We spent a quiet New Year's Eve. Watching the arrival of the millennium on TV, as it occurred around the globe, was stimulating enough. Spectacular. We were awed and thankful for the technology of this era that brought the world into our living room.
Arnie dozed, as he does so much these days and evenings, in preparation for a full night's sleep. It's a blessing that he can drift off into the twilight zone, leaving all cares behind. But it can be boring to celebrate alone to the rhythm of his soft snoring, done while he sits up - before he gets into bed and assumes the serious hooting and tooting mode.
NO ORDINARY HOUSECOAT
I wore my denim housecoat. It was the proper attire for a couple who have been together on New Year's Eve, except for the three during World War II, for 58 years. Bringing in the next thousand years was a momentous occasion for which I was adorned in my subdued, fine denim gown. The floor-length robe is a madras purple plaid with puffed sleeves.
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The pleats falling from the shoulders yield to a fullness of the body. It is elegant. When my daughter gave the robe to me, I tried it on and wore it that day. I thanked her and summarily hung it in the closet. Such a garment couldn't be worn in the kitchen where it would get stained and lose its luster. Over the years, it started in a place at the front of the closet, but moved back, replaced by articles used more often. It hangs there, neat and clean, waiting for the proper occasion - maybe when the Queen of England comes to visit.
However, in 1994 when we cruised on the Crystal Harmony to the celebration of the 50th anniversary of the Normandy invasion, it was part of the baggage. When the captain announced the Britannia, her royal majesty's private ship, was anchored in the harbor next to ours, I was ready. That night, when the only light came from the stars and the full moon, we could see several people moving about on deck. Some passengers from our vessel waved and tried to establish communications, to no avail. I had hoped to find an excuse to invite Her Royal Highness to our cabin and greet her in my housecoat. But you know how those queens are. Snobs.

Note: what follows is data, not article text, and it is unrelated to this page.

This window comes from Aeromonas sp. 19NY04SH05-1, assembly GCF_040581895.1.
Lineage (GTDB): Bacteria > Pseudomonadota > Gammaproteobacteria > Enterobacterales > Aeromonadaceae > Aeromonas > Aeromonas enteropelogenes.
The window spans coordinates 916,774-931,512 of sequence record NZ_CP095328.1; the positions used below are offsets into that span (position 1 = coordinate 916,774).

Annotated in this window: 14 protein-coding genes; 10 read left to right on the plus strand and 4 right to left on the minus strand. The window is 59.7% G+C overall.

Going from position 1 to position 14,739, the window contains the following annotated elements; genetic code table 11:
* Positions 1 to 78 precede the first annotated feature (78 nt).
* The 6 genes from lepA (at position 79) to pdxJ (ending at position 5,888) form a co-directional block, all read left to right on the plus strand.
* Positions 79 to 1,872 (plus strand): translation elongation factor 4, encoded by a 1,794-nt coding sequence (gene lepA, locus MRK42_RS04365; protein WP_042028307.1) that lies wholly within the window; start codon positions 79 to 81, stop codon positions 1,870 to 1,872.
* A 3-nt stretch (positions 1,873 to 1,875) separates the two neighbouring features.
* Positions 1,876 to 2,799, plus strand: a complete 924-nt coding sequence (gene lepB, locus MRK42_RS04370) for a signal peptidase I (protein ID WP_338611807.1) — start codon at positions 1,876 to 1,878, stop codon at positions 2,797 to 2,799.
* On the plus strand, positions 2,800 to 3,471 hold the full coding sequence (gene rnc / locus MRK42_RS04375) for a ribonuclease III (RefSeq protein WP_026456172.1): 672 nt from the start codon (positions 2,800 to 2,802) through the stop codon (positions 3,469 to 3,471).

LATER THAN WE THINK
The Clintons were also on their way to the event, but they flew in on Air Force One and, although I did get a photo of the prez alighting at the site of that awesome cemetery, it was too crowded and distant for an invitation to view the housecoat. Besides, Hillary doesn't seem the type who would be duly impressed: maybe he would be more amenable to come to a lady's boudoir, but that's another story for another time. So I gave up, unpacked the gown after the trip, and it has been hanging ever since, awaiting exposure.
Amid all the hype and hoopla of the Y2K bug and the year 2000, it occurred to me that I have, indeed, lived through most of the 20th Century and that we're not eternal. Although we have deep appreciation that we're still here to start the future with a new era, new great-grandchildren, I've had the housecoat for 20 years. The time to live it up is now. The realization of my mortality struck me as I saw the world turn and the young people in places I've visited. It's later than we think. So, I decked out in the robe as we sipped our champagne at 9 p.m. Eastern Standard time in Broward County, connected electronically to the universe. We accept being of the older generation, in the Third Third, in this new period. Our plan is to enjoy life as we find it from here on out. We can sit in the comfort of home, relaxed in our style of living. If Elizabeth II or Hillary should happen to drop in, I'll find something to don. But, until that time, I'll quit saving for tomorrow and enjoy being with my most important person in my elegant costume.